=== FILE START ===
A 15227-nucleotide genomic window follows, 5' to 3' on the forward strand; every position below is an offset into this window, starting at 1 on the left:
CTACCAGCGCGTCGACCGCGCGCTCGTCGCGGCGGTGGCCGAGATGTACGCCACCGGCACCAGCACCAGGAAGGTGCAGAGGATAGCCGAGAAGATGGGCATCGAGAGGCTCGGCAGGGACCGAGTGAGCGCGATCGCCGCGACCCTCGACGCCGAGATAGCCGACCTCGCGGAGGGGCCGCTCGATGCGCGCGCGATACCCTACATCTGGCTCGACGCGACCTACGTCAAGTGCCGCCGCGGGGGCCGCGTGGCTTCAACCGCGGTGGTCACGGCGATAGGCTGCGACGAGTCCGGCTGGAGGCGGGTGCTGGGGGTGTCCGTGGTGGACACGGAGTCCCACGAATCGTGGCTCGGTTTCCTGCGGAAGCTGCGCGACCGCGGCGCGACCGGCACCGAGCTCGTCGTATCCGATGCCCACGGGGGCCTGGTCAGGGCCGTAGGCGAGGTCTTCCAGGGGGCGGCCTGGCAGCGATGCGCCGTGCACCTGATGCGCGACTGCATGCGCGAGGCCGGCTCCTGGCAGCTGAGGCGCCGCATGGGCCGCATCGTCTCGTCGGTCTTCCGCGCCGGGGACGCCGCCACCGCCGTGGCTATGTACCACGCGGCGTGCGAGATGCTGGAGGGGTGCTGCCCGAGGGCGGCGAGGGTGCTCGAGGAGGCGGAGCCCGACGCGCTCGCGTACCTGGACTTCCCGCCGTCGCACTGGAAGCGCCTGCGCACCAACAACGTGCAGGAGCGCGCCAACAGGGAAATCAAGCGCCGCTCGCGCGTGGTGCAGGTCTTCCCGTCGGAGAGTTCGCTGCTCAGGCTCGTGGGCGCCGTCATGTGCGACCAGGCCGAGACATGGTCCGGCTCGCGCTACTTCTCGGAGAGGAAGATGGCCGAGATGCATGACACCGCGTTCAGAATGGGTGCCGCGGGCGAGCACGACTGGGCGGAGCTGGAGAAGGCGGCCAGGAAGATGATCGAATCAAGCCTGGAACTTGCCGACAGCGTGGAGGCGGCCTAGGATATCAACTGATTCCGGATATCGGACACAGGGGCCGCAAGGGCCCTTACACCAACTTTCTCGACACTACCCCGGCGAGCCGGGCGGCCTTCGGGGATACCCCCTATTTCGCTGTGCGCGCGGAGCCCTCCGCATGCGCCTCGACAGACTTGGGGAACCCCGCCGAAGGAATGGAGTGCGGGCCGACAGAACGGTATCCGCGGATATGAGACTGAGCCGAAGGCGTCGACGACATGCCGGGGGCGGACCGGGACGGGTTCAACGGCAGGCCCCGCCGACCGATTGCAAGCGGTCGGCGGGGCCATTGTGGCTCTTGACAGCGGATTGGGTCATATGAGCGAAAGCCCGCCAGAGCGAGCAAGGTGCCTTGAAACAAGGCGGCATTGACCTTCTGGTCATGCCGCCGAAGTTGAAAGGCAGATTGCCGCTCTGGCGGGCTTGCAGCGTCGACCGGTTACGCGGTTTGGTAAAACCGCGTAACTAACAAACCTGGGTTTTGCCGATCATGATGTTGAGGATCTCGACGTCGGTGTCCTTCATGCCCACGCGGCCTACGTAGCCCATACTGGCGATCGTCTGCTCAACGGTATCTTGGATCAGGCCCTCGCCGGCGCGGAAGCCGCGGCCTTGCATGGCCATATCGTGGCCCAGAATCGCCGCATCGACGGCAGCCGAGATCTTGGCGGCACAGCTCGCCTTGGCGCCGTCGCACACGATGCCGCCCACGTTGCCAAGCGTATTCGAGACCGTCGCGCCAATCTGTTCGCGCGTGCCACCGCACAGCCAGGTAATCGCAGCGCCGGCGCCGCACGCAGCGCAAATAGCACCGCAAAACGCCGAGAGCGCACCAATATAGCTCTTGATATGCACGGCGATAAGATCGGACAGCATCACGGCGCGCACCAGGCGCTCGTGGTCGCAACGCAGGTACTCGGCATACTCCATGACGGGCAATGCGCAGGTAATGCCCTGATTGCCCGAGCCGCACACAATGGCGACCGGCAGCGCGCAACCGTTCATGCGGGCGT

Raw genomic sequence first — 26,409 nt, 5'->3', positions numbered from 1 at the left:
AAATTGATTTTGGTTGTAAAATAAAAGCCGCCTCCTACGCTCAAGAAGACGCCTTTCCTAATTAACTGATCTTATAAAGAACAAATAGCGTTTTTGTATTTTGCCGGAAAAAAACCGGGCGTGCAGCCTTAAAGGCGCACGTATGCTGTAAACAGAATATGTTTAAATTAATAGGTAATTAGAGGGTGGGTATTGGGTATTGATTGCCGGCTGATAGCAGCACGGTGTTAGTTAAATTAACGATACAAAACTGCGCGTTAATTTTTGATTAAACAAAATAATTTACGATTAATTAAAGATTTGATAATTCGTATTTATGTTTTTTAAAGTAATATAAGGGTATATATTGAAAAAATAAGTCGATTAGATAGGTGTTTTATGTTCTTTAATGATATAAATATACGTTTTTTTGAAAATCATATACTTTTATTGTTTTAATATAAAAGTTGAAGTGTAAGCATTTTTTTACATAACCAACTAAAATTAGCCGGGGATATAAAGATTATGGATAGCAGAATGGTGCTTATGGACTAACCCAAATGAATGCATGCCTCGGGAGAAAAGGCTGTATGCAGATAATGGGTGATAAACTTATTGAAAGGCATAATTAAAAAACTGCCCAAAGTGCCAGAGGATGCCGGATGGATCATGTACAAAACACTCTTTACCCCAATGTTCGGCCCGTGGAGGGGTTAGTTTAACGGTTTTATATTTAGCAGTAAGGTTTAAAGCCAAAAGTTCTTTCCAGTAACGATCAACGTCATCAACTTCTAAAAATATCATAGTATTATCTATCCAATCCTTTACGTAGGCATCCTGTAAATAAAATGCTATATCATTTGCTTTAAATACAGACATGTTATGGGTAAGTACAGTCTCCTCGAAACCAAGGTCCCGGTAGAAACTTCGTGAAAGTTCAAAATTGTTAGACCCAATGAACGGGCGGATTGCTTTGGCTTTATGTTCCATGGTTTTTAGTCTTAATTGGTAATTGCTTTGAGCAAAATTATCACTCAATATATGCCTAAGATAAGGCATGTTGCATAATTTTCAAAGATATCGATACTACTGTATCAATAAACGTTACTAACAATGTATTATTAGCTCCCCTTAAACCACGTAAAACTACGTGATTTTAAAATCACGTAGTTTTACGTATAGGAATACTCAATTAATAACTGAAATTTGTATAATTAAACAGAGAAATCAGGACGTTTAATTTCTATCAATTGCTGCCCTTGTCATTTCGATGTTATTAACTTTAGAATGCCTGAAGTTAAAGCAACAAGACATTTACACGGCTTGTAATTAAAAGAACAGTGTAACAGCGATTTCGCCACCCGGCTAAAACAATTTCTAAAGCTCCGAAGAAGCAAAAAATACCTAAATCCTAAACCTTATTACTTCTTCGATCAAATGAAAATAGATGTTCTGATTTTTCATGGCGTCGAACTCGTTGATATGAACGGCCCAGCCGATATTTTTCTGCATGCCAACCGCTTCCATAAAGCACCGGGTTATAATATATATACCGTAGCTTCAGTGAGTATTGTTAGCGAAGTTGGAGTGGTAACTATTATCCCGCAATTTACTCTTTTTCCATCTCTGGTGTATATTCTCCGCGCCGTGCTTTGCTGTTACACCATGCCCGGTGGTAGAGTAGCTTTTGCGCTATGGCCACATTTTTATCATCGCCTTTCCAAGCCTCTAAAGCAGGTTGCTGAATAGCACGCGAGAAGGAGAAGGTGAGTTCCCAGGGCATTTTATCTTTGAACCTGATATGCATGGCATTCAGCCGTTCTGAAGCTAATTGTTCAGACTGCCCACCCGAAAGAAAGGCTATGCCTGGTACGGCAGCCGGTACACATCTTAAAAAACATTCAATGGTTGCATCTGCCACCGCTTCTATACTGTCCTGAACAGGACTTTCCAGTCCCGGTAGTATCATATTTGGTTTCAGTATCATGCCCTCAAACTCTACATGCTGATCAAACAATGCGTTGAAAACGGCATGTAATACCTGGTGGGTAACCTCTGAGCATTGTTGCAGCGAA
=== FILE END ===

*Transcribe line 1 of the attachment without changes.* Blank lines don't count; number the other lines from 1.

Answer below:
A 15227-nucleotide genomic window follows, 5' to 3' on the forward strand; every position below is an offset into this window, starting at 1 on the left: